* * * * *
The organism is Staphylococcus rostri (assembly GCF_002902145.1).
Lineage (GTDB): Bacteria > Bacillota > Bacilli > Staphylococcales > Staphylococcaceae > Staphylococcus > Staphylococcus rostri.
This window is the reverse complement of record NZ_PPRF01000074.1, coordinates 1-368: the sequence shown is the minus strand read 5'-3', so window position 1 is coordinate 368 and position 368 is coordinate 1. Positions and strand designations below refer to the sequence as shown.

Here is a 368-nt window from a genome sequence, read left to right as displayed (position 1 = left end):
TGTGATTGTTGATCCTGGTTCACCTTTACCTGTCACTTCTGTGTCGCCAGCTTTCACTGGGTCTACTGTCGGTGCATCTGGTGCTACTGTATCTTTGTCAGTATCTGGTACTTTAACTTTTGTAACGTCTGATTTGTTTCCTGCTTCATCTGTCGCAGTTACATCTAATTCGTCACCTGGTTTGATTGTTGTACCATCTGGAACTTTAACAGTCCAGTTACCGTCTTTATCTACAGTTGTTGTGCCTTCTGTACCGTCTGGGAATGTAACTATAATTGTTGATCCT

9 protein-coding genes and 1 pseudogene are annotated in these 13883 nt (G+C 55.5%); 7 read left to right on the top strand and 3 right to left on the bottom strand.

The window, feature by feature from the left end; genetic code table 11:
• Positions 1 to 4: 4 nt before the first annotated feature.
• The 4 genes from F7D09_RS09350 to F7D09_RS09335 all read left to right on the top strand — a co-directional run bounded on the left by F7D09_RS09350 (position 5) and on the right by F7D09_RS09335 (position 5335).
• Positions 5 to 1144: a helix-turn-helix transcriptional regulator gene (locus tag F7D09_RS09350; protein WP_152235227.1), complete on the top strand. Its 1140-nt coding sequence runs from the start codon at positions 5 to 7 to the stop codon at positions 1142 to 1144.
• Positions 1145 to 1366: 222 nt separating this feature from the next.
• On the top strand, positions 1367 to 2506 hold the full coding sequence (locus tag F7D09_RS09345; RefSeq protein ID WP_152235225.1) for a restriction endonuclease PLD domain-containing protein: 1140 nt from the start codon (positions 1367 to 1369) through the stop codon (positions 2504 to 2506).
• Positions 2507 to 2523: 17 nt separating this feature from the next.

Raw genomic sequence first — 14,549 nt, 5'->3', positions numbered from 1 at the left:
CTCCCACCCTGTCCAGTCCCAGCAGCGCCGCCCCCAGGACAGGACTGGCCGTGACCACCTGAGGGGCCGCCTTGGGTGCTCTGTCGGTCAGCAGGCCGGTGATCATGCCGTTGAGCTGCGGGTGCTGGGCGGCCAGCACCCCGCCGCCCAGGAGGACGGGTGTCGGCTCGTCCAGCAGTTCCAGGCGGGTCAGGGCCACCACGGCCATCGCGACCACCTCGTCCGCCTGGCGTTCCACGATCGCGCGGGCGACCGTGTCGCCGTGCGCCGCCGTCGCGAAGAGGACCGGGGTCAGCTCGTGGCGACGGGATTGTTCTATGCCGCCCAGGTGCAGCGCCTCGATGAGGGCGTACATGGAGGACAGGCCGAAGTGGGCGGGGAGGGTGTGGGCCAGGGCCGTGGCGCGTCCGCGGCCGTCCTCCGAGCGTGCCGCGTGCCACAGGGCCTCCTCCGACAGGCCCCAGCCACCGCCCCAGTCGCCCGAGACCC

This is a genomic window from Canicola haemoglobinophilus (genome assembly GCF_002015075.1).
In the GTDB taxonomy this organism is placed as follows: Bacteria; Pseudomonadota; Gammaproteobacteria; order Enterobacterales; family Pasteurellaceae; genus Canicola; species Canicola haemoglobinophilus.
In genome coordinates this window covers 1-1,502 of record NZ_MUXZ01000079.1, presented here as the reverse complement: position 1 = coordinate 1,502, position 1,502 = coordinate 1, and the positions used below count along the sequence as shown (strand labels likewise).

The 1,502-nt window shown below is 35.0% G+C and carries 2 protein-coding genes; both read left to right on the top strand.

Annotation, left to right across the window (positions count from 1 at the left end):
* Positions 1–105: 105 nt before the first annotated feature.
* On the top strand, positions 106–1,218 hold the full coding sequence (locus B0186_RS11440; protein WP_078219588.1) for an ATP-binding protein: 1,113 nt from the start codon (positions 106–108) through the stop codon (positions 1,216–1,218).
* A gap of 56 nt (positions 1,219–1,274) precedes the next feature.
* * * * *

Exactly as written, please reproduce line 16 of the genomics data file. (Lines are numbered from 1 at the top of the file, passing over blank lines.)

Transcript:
This is a genomic window from Canicola haemoglobinophilus (genome assembly GCF_002015075.1).